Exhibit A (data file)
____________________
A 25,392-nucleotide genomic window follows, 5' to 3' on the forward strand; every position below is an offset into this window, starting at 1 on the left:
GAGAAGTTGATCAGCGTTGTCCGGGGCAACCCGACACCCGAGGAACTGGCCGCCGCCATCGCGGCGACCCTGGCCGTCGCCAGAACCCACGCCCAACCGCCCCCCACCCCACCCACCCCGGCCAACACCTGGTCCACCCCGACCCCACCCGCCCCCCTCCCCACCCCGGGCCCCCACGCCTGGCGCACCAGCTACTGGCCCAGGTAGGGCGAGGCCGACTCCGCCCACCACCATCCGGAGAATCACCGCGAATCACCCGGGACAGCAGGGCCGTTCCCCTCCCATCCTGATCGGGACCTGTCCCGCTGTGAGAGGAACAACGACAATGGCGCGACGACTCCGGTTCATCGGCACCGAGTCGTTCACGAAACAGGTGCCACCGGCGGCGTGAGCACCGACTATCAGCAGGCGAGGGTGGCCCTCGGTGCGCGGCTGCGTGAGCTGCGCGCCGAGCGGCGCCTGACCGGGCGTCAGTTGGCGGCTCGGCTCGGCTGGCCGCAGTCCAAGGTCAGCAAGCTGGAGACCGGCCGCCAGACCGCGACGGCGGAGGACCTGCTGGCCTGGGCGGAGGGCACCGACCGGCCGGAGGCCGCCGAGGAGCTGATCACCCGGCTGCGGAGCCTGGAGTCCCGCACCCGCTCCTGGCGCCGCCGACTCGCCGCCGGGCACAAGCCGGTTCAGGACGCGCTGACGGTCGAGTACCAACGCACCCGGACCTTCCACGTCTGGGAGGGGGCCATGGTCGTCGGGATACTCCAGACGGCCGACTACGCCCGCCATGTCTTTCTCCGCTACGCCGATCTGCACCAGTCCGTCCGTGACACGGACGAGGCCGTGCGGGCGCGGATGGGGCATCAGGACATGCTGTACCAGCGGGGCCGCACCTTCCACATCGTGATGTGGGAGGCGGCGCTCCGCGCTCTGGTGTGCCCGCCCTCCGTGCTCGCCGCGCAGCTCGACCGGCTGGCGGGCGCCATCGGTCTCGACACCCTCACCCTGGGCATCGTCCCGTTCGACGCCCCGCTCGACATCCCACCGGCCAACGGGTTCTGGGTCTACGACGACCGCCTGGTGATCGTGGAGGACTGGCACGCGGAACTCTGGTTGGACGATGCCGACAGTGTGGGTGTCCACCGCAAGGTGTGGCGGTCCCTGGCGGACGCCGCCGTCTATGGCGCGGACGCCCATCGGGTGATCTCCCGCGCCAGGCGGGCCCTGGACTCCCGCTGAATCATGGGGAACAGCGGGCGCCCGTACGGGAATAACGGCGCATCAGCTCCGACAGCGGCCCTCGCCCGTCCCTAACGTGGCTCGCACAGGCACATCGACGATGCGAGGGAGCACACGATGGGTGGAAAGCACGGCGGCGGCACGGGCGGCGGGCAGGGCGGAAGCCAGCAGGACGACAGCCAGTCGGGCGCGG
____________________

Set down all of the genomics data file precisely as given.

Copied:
A 25,392-nucleotide genomic window follows, 5' to 3' on the forward strand; every position below is an offset into this window, starting at 1 on the left:
GAGAAGTTGATCAGCGTTGTCCGGGGCAACCCGACACCCGAGGAACTGGCCGCCGCCATCGCGGCGACCCTGGCCGTCGCCAGAACCCACGCCCAACCGCCCCCCACCCCACCCACCCCGGCCAACACCTGGTCCACCCCGACCCCACCCGCCCCCCTCCCCACCCCGGGCCCCCACGCCTGGCGCACCAGCTACTGGCCCAGGTAGGGCGAGGCCGACTCCGCCCACCACCATCCGGAGAATCACCGCGAATCACCCGGGACAGCAGGGCCGTTCCCCTCCCATCCTGATCGGGACCTGTCCCGCTGTGAGAGGAACAACGACAATGGCGCGACGACTCCGGTTCATCGGCACCGAGTCGTTCACGAAACAGGTGCCACCGGCGGCGTGAGCACCGACTATCAGCAGGCGAGGGTGGCCCTCGGTGCGCGGCTGCGTGAGCTGCGCGCCGAGCGGCGCCTGACCGGGCGTCAGTTGGCGGCTCGGCTCGGCTGGCCGCAGTCCAAGGTCAGCAAGCTGGAGACCGGCCGCCAGACCGCGACGGCGGAGGACCTGCTGGCCTGGGCGGAGGGCACCGACCGGCCGGAGGCCGCCGAGGAGCTGATCACCCGGCTGCGGAGCCTGGAGTCCCGCACCCGCTCCTGGCGCCGCCGACTCGCCGCCGGGCACAAGCCGGTTCAGGACGCGCTGACGGTCGAGTACCAACGCACCCGGACCTTCCACGTCTGGGAGGGGGCCATGGTCGTCGGGATACTCCAGACGGCCGACTACGCCCGCCATGTCTTTCTCCGCTACGCCGATCTGCACCAGTCCGTCCGTGACACGGACGAGGCCGTGCGGGCGCGGATGGGGCATCAGGACATGCTGTACCAGCGGGGCCGCACCTTCCACATCGTGATGTGGGAGGCGGCGCTCCGCGCTCTGGTGTGCCCGCCCTCCGTGCTCGCCGCGCAGCTCGACCGGCTGGCGGGCGCCATCGGTCTCGACACCCTCACCCTGGGCATCGTCCCGTTCGACGCCCCGCTCGACATCCCACCGGCCAACGGGTTCTGGGTCTACGACGACCGCCTGGTGATCGTGGAGGACTGGCACGCGGAACTCTGGTTGGACGATGCCGACAGTGTGGGTGTCCACCGCAAGGTGTGGCGGTCCCTGGCGGACGCCGCCGTCTATGGCGCGGACGCCCATCGGGTGATCTCCCGCGCCAGGCGGGCCCTGGACTCCCGCTGAATCATGGGGAACAGCGGGCGCCCGTACGGGAATAACGGCGCATCAGCTCCGACAGCGGCCCTCGCCCGTCCCTAACGTGGCTCGCACAGGCACATCGACGATGCGAGGGAGCACACGATGGGTGGAAAGCACGGCGGCGGCACGGGCGGCGGGCAGGGCGGAAGCCAGCAGGACGACAGCCAGTCGGGCGCGG